We think, however, that this judgment may be sustained upon the ground that it was a question of fact for the determination of the jury whether the use made by the defendants of their platform and the sidewalk in front was reasonable and necessary in the conduct of their business. This view was entertained by the trial judge, and he fairly submitted the question to the jury. It is true that persons engaged in business in a city have the right to use the streets and sidewalks for the purpose of unloading and loading goods that have to be taken into and from their buildings and storehouses. It is also true that highways and sidewalks may be temporarily blocked when necessary. A person engaged in constructing a large building upon a street may have to make necessary excavation for its foundation and transport to it the iron and stone used in its construction. Heavy machinery and large safes may be moved into the buildings, taking considerable time, all of which necessarily interrupts and causes inconvenience to the public in the use of the highway. The municipalities may, doubtless, provide rules or regulations controlling the manner and times in which these interruptions may be made. They must be necessary, temporary and reasonable, for no person can be permitted to permanently or unreasonably occupy the highway to the detriment of the public. The question, therefore, always is as to whether the use is necessary, temporary and reasonable. In this case the evidence tended to show that the defendants permitted trucks loaded with goods to be backed across the sidewalk so as to avoid the necessity of unloading the goods upon the walk, and then transferring them across the walk into the store. They were engaged in taking in goods from about eight o'clock in the morning until six o'clock at night. Some evidence tends to show that they received goods nearly every hour during the day, and that it took from ten to fifteen minutes to unload a truck. In the case of Welsh v. Wilson ( 101 N.Y. 254) it was held that a merchant, in removing cases of merchandise from his store, had the right to place a pair of skids from a truck across the sidewalk to the steps of his store, and that a person passing along the walk, who undertook to pass around the skids by the steps to the door, and in so doing slipped and was injured, could not recover. In that case the walk had been occupied but two or three minutes, and it would take but two minutes more to complete the loading. It was held that the use made of the sidewalk was necessary and reasonable.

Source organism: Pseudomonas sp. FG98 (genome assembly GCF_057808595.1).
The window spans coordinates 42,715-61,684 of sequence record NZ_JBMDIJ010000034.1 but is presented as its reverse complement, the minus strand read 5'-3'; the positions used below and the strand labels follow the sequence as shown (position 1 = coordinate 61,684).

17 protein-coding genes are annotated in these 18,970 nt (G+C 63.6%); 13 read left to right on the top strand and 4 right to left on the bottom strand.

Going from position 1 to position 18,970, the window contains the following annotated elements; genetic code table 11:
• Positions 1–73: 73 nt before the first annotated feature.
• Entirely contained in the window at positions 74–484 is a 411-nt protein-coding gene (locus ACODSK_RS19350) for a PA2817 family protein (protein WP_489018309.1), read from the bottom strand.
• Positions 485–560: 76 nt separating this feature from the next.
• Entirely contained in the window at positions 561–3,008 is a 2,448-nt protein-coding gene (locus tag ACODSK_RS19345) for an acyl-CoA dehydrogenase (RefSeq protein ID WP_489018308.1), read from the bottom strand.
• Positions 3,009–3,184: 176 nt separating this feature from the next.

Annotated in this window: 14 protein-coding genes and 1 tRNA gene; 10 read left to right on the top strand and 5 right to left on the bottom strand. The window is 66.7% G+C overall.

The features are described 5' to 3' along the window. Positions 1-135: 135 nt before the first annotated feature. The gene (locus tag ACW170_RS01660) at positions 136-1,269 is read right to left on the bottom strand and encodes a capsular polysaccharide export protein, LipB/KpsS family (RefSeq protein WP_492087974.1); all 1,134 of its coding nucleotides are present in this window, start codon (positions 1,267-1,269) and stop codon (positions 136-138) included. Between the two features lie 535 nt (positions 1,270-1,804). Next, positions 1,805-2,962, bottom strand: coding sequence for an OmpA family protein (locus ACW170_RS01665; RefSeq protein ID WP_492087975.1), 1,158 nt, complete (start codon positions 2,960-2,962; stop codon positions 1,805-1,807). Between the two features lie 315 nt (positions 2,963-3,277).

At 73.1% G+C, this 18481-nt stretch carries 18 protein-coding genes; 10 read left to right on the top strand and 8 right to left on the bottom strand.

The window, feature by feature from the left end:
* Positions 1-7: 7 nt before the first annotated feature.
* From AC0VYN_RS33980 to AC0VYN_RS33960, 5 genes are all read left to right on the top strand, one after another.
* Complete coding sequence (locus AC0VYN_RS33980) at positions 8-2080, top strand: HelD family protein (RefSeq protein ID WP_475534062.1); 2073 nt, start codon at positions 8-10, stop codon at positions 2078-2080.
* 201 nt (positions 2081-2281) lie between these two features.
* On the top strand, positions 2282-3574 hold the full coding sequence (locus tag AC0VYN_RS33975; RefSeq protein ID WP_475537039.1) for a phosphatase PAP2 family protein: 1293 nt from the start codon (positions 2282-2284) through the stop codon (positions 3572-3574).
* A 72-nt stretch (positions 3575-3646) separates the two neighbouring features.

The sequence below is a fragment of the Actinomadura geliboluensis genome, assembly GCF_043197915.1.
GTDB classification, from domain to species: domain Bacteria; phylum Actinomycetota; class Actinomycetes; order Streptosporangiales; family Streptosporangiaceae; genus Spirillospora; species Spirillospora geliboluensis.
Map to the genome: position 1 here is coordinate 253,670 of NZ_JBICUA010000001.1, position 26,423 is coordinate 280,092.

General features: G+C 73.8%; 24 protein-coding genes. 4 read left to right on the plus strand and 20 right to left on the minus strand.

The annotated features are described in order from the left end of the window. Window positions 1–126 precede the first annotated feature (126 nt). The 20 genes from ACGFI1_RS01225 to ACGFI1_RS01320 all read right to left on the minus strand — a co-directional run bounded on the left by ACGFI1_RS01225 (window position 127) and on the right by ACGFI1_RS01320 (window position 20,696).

While we approve fully of the conclusion reached in that case under the facts there disclosed, it should not be understood as authorizing the practical obstruction of a street for the greater portion of the time, or as establishing a hard and fast rule which must control in all cases. Places and circumstances widely differ. That which would but slightly inconvenience the public in one place, might in another very seriously impede and discommode travelers. The use by a merchant of a back street but little traveled might be reasonable and justified, while a like use of a main thoroughfare constantly crowded with passing people would become at once unreasonable and a nuisance that could not be tolerated. Reasonable use, therefore, is ordinarily a question of fact depending upon its being temporary and necessary, having reference to time, place and circumstances. ( Callanan v. Gilman, 107 N.Y. 360, 365.)

The proximate cause of an injury may exist without any person being liable for the injury. Liability exists where a person has created a nuisance which becomes the proximate cause, or has been guilty of negligence which contributed to the causing of the injury. A person who should run against the steps of a dwelling house and receive an injury could not recover of the owner if the steps were within the stoop line. If, however, the owner should obstruct a street so as to constitute a nuisance and a person was injured by reason thereof, a recovery could be had. In this case the plaintiff fell down the steps of the defendant's platform. The steps, therefore, with the mud thereon, became the direct cause. The defendants were under no obligation, upon any theory of negligence, to furnish her a safe passageway, but if the use of the sidewalk and platform by them was a nuisance and she was injured by reason thereof, in the manner described, it constituted proximate cause. ( Cohen v. Mayor, etc., 113 N.Y. 532.)

We think the judgment should be affirmed, with costs.

PARKER, Ch. J., O'BRIEN, VANN and CULLEN, JJ., concur; BARTLETT and LANDON, JJ, dissent.

Judgment affirmed.

Summaries of

Murphy v. Leggett

Court of Appeals of the State of New York
Oct 2, 1900
58 N.E. 42 (N.Y. 1900)
Case details for

Murphy v. Leggett

Case Details

Full title:NORA MURPHY, Respondent, v . FRANCIS H. LEGGETT et al., Appellants

Court:Court of Appeals of the State of New York

Date published: Oct 2, 1900


58 N.E. 42 (N.Y. 1900)
58 N.E. 42